The first troops to serve in Australia were four companies of British Marine Corps, who arrived with the first fleet in 1788.
This detachment consisted of 16 officers, 12 sergeants, 12 corporals, 8 drum and fife and 160 privates, which served mainly as a convict guard. The convicts would have probably revolted if they found out the Marines had actually left their ammunition and musket balls on the docks at Portsmouth.
Unlike the NSW corps who relieved them, the marines were well disciplined and well behaved during their service, often sharing in the hardships and fears of the first settlers, whilst at the same time never becoming tyrannical or oppressive.
It was Marine expeditions that led to the opening up of much of the land around Sydney for settlement.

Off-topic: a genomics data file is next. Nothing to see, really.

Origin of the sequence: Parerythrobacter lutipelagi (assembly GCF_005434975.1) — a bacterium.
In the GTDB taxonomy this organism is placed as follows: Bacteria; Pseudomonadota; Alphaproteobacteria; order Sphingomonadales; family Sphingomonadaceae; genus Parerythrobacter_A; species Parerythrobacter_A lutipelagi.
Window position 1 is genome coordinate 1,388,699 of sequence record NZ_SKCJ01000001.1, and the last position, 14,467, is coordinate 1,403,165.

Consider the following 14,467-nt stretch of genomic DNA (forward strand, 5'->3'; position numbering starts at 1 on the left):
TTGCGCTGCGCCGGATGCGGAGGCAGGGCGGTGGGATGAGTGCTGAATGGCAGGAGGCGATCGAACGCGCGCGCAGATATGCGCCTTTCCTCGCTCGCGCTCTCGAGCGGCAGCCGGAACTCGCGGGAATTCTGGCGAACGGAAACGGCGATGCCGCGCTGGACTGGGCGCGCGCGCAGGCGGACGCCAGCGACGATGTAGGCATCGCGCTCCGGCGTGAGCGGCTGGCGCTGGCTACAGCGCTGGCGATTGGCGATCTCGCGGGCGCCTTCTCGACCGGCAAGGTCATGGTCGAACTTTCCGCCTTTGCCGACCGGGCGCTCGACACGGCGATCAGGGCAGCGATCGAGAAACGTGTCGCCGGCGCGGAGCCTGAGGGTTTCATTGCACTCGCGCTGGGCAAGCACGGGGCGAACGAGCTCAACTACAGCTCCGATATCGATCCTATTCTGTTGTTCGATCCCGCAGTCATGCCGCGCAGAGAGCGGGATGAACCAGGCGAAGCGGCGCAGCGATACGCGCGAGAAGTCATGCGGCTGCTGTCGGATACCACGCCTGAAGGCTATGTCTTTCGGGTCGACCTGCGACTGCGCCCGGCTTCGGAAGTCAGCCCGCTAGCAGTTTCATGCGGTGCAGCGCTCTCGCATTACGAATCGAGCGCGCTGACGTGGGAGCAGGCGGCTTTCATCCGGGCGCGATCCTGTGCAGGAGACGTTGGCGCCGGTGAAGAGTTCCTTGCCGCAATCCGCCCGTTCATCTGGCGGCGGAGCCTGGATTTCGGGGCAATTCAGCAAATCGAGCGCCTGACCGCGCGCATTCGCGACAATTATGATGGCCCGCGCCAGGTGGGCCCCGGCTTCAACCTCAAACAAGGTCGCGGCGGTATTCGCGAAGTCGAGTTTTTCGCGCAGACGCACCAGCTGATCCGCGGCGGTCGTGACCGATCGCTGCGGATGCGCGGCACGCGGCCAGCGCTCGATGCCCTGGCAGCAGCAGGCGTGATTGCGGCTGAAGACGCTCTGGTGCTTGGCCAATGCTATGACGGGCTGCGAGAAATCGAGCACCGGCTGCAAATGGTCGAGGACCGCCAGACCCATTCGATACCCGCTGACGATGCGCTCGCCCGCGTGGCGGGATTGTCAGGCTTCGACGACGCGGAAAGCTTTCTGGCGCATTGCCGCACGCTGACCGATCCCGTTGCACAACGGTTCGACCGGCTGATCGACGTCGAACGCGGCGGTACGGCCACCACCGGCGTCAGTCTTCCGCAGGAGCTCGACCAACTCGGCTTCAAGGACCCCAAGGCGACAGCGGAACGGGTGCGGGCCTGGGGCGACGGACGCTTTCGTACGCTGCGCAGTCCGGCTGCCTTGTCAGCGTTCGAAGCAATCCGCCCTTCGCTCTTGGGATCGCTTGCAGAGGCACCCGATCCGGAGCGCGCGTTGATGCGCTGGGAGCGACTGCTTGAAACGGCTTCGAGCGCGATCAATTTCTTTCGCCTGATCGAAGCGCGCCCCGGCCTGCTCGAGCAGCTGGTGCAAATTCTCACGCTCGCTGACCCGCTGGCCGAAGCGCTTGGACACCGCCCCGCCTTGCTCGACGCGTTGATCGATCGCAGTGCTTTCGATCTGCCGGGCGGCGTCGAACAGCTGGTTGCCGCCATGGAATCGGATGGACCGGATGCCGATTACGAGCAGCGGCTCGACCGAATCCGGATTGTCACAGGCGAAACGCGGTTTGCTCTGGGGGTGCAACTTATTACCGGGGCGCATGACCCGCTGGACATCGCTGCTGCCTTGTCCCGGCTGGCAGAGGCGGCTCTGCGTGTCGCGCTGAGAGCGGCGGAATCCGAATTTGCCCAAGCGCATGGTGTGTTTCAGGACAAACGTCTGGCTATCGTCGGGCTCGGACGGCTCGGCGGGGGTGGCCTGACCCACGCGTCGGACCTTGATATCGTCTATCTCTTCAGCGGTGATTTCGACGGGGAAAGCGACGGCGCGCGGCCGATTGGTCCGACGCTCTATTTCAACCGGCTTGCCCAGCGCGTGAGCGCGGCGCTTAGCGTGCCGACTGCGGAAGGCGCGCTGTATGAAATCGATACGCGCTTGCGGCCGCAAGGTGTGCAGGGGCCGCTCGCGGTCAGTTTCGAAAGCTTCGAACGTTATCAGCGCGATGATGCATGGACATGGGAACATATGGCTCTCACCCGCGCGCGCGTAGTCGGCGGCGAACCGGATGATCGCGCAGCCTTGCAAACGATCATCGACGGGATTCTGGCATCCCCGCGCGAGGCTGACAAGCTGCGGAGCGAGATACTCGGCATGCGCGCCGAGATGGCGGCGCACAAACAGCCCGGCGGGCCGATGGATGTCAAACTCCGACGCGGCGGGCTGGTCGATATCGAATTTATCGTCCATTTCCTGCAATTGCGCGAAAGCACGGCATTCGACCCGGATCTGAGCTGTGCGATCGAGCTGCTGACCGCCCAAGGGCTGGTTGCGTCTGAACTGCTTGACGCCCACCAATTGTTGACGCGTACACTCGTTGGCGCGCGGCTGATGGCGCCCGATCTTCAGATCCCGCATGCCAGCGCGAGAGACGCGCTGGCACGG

Many of the marines on the first fleet were former tradesmen displaced by the industrial revolution and they helped build the fledging colony and became the first schoolteachers, armourers, police, ship-builders, and masons etc. 40 women, mostly wives to the marines, were permitted to set sail with the garrison. Some of the marines opted to take convict women for wives and mistresses for the duration of their time in Sydney.